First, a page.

State of Snyder: Governor confident at State of the State, opponents remain critical


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LANSING, Mich.— Gov. Rick Snyder highlighted his administration's successes and laid out his reasoning for Michigan being named a "comeback state" in his fourth State of the State address Thursday.

Although education was high on his agenda for the speech, Snyder failed to make any mention of higher education.

Speaking before the Michigan Legislature at the state capitol Thursday, the Republican incumbent, who is up for re-election in November, contrasted the state's present-day successes with the problems he faced upon entering office. He referenced to Michigan as a "comeback state" repeatedly as he has in previous addresses.

"We've come farther and faster than any other state since the beginning of the Great Recession," Snyder said.

Before he even took the stage, Michigan Democrats were already becoming vocal in their criticism of Snyder's policies.

“This is a governor who wakes up every morning supporting policies that work well if you’re wealthy, or well-connected, or a corporate special interest, but aren’t working for regular Michiganders," Democratic gubernatorial nominee Mark Schauer said in a press conference Thursday morning.

Senate Democratic leader Gretchen Whitmer also attacked Snyder for Michigan's struggling job market, referring to his earlier speeches and promises to increase jobs.

“Governor Snyder's track record from his State of the State speeches is one of broken promises and unfulfilled plans," Whitmer said in a news release following the speech. "We only need to look back to his first address to the state in which he said ‘job one is jobs,’ yet three years later, Michigan has the 2nd-highest unemployment rate in the nation."

The Governor spent much of his address highlighting his administration's successes and goals related to pre-school and K-12 education, while continuing to neglect higher education.

One of Snyder's education proposals was a pitch to launch a pilot program in underperforming school districts to end summer vacations and operate year-round. He also commended Special Olympics CEO Lois Arnold, who was in attendance for Project Unify, a program that partners children with and without mental disabilities to promote educational and personal growth.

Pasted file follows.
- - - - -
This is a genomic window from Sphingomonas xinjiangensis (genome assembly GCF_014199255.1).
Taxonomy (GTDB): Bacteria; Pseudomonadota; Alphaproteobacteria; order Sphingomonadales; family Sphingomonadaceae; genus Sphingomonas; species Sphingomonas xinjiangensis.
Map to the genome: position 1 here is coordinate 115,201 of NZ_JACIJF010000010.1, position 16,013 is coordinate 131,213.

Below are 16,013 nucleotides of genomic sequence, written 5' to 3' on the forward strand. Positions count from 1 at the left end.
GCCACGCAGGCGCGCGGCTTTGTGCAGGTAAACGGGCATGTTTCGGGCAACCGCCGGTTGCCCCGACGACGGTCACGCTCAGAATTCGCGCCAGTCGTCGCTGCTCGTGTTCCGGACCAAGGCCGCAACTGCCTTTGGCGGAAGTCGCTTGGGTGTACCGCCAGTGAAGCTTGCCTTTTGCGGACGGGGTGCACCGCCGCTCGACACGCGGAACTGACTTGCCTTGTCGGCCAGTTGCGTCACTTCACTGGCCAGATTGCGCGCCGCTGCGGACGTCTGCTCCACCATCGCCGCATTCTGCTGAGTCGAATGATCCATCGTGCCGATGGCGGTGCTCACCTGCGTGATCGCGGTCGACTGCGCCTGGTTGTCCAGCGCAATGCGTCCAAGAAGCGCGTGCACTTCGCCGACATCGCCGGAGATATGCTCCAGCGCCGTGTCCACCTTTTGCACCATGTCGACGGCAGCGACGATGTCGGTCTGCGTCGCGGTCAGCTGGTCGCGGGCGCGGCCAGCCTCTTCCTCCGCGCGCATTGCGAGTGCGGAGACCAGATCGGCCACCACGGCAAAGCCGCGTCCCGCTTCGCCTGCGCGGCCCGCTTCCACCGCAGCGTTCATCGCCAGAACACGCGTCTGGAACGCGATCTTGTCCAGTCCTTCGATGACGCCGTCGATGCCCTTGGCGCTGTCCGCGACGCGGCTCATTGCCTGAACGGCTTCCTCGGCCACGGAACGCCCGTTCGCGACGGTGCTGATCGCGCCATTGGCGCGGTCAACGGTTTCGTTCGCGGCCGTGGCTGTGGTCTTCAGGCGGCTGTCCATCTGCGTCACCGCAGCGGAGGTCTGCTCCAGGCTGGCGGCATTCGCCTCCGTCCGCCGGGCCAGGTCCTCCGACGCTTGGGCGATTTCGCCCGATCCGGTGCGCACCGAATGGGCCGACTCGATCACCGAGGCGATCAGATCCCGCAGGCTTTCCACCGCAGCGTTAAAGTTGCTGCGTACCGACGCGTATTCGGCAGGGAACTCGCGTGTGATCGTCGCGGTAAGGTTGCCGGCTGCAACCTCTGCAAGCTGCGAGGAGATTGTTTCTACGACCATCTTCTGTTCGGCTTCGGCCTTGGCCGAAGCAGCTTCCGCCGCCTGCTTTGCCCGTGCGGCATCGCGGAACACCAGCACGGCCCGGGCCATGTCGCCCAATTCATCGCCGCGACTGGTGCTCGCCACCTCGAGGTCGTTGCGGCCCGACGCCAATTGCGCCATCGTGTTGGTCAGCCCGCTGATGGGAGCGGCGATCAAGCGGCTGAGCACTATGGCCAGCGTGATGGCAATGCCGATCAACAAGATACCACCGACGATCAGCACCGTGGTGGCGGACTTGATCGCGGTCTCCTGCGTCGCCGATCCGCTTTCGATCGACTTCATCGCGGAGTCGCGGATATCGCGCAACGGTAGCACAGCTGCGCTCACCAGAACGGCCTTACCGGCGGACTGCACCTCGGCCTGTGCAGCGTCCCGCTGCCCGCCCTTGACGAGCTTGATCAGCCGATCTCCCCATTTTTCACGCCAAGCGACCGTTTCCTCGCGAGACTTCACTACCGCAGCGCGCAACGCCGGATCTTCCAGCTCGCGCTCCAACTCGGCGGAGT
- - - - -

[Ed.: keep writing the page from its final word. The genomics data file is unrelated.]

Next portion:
"There's evidence out there to show they can learn much of what they learn because they're not in an active learning mode," Snyder said.

He touted the state's $52 million federal Race to the Top grant for K-12 education and a $65 million investment in early childhood education, which he proposed to invest another $65 million in this year.

"We're going to make it a no-wait state for early childhood education in the state of Michigan," Snyder said.

While failing to go into specifics, Snyder proposed a tax cut for Michiganders, pointing to the state's $971 million budget surplus as the reason.

"When we have this discussion, let's try to stay focused that we're staying fiscally responsible, not just for us but for our children," he said.

Notably, pointing to the state's budget, he called on the Michigan House and Senate to draft a resolution calling on the federal government to adopt a constitutional amendment that requires it to balance the federal budget.

"Hey, we balance our budget at home, we balance our budget at work," Snyder said to thunderous applause from Republican legislators. "Why can't the government balance theirs?"

The governor called on the state to invest in infrastructure, calling the investments a missed opportunity from 2013.

"We do need to invest more in our roads," Snyder said. "I think we're seeing that now. We're entering pothole season now, folks."

He applauded Democrats for their "strong support" in expanding Medicaid as part of the Affordable Care Act.

Snyder also called on the U.S. to reform its immigration system and to make Michigan an attractive place for immigrants. He plans to sign an executive order to create a state immigration office.

"If someone has the opportunity to come to our country legally, let's say with open arms, 'Come to Michigan, this is the place to be,'" he said.


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